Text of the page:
QWERTY keyboards can be a great addition to any smartphone. In some cases, a virtual on-screen keyboard can be faster and easier to use than a physical keyboard with nubby little keys. Other times, a physical keyboard is the way to go. The choice is mostly subjective, but some misguided “un-enthusiasts” will have you believe that one or the other is best solution, period. That particular demographic can’t be swayed. For the rest of us rational-folk, may I present the HTC Touch Pro.
The HTC Touch Pro is the QWERTY keyboard-toting sibling to the HTC Touch Diamond that’s already ripping apart HTC’s previous sales numbers and making some serious headway in to the global smartphone market. The HTC Touch Pro (codename Raphael) has just recently started to trickle out into the webosphere and has been welcomed with enthusiasm. But, is that slide-out QWERTY keyboard worth the extra bulk?
I had some time to sit down with HTC and give their newest wares a good run-through. The highlight of the intimate get-together was the HTC Touch Pro. It’s not as big as you might think, given that it’s carrying around a QWERTY keyboard. And, it feels almost as svelte (yet solid and sturdy) as the HTC Touch Diamond – an amazing feat of ergonomic engineering on HTC’s part. You can get an idea for the thickness of the HTC Touch Pro and its Sprint variant when compared to the HTC Touch Diamond below (can you guess which is the Diamond?).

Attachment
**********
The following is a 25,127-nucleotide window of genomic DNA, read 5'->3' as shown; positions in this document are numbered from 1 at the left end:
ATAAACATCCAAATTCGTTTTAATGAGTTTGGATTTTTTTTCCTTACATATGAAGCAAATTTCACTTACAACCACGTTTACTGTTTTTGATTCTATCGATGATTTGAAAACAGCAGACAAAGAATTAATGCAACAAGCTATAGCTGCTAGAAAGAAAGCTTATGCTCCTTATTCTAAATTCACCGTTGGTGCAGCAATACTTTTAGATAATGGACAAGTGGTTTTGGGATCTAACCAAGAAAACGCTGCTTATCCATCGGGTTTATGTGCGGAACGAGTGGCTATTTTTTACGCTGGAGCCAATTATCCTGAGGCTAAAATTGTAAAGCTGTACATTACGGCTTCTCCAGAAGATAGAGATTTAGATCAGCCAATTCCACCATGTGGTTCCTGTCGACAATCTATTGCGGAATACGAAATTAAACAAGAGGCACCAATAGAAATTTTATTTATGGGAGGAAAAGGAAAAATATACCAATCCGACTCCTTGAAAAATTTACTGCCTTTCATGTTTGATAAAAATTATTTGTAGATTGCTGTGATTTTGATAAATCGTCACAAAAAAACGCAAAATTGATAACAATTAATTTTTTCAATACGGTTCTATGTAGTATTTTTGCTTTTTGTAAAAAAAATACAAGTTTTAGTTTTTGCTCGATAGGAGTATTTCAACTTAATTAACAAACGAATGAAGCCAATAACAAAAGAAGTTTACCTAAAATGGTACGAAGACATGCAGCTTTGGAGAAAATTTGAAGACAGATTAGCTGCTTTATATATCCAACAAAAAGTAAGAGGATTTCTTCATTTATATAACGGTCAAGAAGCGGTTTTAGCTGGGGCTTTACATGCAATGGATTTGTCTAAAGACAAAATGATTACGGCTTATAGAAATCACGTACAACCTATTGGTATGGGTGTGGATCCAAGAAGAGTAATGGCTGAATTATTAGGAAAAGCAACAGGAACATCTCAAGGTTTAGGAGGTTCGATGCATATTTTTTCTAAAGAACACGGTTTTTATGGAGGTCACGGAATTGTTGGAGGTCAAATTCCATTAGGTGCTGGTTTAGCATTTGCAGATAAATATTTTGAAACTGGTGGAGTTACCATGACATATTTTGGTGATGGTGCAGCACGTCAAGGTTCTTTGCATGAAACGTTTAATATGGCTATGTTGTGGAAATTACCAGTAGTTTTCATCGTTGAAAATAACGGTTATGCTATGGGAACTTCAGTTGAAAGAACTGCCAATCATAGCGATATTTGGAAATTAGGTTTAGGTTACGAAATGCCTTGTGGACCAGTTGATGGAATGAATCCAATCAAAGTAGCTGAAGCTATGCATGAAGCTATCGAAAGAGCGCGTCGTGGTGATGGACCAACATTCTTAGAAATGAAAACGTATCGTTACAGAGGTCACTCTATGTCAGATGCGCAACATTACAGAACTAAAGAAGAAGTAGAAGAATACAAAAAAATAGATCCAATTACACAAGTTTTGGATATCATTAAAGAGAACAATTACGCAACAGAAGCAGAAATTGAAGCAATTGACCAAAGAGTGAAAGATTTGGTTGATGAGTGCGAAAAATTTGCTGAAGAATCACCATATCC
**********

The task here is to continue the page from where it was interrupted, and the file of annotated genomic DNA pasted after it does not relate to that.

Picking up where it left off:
What’s more, the HTC Touch Pro (Raphael) keyboard is perhaps the most finger-friendly, comfortable, and usable keyboard I’ve ever had the pleasure of using. From the soft-touch finish to the slightly raised keys, the HTC Touch Pro keyboard exudes understated style and elegance while preserving that oh-so-important characteristic – ease of use. The keyboard slides out with a confident and satisfying “snick” that reminds us of HTC’s experience with sliding keyboards. The stainless steel frame underneath the soft-touch, matte-finished exterior provides a feeling of build-quality that’s possibly unmatched in its class.
Did I mention that the HTC Touch Pro keyboard is easy to use? How about the keyboard’s aesthetic appeal (not something you usually think about when using a keyboard, I know)?
The HTC Touch Pro keyboard is reminiscent of the soft-touch keyboard first seen in the HTC P4350 Herald. The differences between the Herald’s keyboard and the HTC Touch Pro’s keyboard are subtle, to be sure. But the subjective impact is incredible. Each key is perfectly sized to offer good key-to-key separation while keeping them grouped close enough to make speed-typing a pleasure. Tactile feedback from each key-press only serves to enhance the typing experience. And, with the HTC Touch Pro’s gorgeous VGA display staring back at you, the overall experience is sublime.
To sum it up, the HTC Touch Pro’s keyboard is good enough to warrant an entirely too-long post dedicated to its merits. Which goes to say that the Sprint variant gets kudos for QWERTY goodness.
I can’t wait to get my hands on the HTC Touch Pro in US-trim. If I have to, I’ll track down a European unit to play with until HTC launches its next flagship handset.